“In rural areas, it is said that 85 per cent of the population has access to useable water but only 42 per cent get ministry-recognised clean water,” Long said.

His report, which was read out at the conference, also brought together international diplomats of countries and organisations that sponsor water supply projects in Viet Nam. The report indicated that about 250,000 people contract acute diarrhoea caused by use of contaminated water in the country annually.

“Over the last four years, some 6 million people have suffered from diseases due to the shortage of clean water,” Long said.

An inspection held nationwide last year found that 21.6 per cent of the larger-capacity water plants (more than 1,000 cubic meters/day-night) and 27.4 per cent of the smaller-capacity plants (less than 1,000 cubic metres) offered water of substandard quality, which was contaminated with micro-organisms, organic substances and higher-than-permissible heavy metal content.

Deputy PM Dam pointed out that it was necessary to identify the point at which tap water was getting contaminated, at the source, in storage tanks or in delivery pipes, citing the fact that water pipes in many cities had been in use for decades and could have decayed, which could be the cause for contamination of water.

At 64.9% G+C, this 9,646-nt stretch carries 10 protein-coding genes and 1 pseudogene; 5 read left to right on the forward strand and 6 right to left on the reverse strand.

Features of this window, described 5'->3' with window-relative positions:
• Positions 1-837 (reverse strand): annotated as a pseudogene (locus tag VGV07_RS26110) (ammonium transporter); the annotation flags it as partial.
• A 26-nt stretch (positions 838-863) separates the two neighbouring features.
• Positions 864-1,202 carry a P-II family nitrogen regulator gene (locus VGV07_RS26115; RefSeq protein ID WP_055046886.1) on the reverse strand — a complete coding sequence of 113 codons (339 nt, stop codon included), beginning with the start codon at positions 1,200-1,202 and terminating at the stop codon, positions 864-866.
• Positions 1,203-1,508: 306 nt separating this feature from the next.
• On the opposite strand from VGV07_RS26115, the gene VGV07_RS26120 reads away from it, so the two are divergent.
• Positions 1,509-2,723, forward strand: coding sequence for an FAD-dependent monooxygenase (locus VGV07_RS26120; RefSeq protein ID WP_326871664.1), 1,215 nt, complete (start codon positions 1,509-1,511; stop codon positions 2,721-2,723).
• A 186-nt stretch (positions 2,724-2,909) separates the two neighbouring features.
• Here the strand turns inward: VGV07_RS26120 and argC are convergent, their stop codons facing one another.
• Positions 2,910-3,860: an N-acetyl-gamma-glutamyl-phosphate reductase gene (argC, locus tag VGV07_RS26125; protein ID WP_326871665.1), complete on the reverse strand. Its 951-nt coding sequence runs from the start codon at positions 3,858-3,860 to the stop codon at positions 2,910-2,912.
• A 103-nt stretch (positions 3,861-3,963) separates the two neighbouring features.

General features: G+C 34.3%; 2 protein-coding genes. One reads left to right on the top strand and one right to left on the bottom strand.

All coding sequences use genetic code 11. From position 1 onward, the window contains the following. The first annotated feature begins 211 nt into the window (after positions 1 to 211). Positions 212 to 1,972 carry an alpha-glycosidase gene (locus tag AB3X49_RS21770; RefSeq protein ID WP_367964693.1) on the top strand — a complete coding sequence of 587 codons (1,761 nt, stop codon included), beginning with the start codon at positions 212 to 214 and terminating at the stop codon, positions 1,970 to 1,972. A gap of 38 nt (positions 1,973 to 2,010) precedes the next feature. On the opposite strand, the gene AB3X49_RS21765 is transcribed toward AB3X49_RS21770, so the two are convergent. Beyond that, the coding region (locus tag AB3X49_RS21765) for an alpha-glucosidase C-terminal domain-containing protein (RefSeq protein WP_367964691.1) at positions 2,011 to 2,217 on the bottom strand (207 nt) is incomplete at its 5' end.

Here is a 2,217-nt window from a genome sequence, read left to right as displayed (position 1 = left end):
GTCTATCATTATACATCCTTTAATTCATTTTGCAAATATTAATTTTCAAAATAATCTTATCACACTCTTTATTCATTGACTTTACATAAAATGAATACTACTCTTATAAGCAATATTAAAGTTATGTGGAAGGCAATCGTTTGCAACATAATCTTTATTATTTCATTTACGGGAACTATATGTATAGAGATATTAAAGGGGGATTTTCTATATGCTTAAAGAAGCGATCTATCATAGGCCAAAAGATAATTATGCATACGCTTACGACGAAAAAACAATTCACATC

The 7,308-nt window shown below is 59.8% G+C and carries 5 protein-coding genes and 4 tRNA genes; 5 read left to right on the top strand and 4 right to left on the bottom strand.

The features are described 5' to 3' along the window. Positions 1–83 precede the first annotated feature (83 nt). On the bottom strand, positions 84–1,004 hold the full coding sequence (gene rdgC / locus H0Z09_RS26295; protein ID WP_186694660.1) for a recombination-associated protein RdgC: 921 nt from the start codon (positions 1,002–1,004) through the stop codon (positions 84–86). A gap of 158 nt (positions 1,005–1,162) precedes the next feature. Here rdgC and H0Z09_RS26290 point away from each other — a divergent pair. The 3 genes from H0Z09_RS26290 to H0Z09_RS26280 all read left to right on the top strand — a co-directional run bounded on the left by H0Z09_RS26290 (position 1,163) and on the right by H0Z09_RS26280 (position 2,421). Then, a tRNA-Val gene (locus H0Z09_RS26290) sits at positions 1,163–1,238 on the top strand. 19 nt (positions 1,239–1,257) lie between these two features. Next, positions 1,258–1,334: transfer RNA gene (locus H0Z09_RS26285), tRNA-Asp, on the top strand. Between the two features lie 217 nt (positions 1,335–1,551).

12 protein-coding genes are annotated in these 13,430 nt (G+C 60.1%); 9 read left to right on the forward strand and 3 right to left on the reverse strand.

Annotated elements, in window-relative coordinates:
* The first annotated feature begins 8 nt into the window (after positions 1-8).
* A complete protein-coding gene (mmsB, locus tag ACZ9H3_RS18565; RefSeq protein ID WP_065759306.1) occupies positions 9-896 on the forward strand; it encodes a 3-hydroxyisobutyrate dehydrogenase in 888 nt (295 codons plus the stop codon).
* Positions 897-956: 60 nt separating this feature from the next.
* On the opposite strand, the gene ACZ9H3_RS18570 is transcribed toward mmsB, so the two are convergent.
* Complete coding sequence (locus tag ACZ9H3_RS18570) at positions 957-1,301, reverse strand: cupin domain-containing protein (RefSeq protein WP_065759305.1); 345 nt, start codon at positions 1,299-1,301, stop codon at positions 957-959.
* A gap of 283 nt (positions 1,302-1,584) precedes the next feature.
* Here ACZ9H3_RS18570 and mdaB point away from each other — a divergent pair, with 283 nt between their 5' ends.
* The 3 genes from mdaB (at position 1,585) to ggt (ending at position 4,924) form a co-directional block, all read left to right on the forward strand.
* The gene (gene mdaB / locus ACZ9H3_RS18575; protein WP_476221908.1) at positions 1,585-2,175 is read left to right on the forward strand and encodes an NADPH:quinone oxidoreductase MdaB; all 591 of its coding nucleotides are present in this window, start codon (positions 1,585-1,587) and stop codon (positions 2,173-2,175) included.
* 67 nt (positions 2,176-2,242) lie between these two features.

He also ordered that checks be conducted to test tap water quality in each of these segments (in the entire flow of tap water) the results of which would be disclosed for a timely remedy.

The Deputy PM also affirmed that laboratories and testing centres for water quality across the country were completely capable of offering reliable water quality tests.

“What is needed is detailed guidance for them, not additional investment,” he said.

A diplomat from the Australian Embassy in Viet Nam shared a good practice from a project financed by Australia in Vinh Phuc Province, whereby locals were provided with water filters and were trained to develop the habit of taking a sample of domestic use water to a test centre every six months.

The project’s implication was so far-reaching that thousands of households near the project had followed suit, the diplomat said.

Meanwhile, representatives of the World Health Organisation and the United Nations Children Fund suggested that authorities should conduct regular checks of water supply plants and pipes.

They also suggested the involvement of the private sector in checking water quality, as well as increasing the delivery of low-cost water-treatment equipment to households.